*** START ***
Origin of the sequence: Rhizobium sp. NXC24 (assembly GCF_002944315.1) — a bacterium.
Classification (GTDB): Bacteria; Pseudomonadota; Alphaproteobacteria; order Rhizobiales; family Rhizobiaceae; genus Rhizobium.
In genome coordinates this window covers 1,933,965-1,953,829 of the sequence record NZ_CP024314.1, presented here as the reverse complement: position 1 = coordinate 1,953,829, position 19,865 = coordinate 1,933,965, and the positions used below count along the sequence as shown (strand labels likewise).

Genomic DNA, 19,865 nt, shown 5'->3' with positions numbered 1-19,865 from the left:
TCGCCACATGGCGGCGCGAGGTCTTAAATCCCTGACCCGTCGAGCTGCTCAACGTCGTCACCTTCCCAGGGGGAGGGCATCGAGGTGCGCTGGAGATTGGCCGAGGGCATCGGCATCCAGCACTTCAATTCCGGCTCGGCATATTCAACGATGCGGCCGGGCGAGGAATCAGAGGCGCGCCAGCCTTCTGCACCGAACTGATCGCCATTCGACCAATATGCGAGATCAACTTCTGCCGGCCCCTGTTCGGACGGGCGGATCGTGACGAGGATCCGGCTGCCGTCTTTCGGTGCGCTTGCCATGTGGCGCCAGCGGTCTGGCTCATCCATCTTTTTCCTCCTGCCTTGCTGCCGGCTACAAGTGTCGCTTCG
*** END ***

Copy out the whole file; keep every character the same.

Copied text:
Origin of the sequence: Rhizobium sp. NXC24 (assembly GCF_002944315.1) — a bacterium.
Classification (GTDB): Bacteria; Pseudomonadota; Alphaproteobacteria; order Rhizobiales; family Rhizobiaceae; genus Rhizobium.
In genome coordinates this window covers 1,933,965-1,953,829 of the sequence record NZ_CP024314.1, presented here as the reverse complement: position 1 = coordinate 1,953,829, position 19,865 = coordinate 1,933,965, and the positions used below count along the sequence as shown (strand labels likewise).

Genomic DNA, 19,865 nt, shown 5'->3' with positions numbered 1-19,865 from the left:
TCGCCACATGGCGGCGCGAGGTCTTAAATCCCTGACCCGTCGAGCTGCTCAACGTCGTCACCTTCCCAGGGGGAGGGCATCGAGGTGCGCTGGAGATTGGCCGAGGGCATCGGCATCCAGCACTTCAATTCCGGCTCGGCATATTCAACGATGCGGCCGGGCGAGGAATCAGAGGCGCGCCAGCCTTCTGCACCGAACTGATCGCCATTCGACCAATATGCGAGATCAACTTCTGCCGGCCCCTGTTCGGACGGGCGGATCGTGACGAGGATCCGGCTGCCGTCTTTCGGTGCGCTTGCCATGTGGCGCCAGCGGTCTGGCTCATCCATCTTTTTCCTCCTGCCTTGCTGCCGGCTACAAGTGTCGCTTCG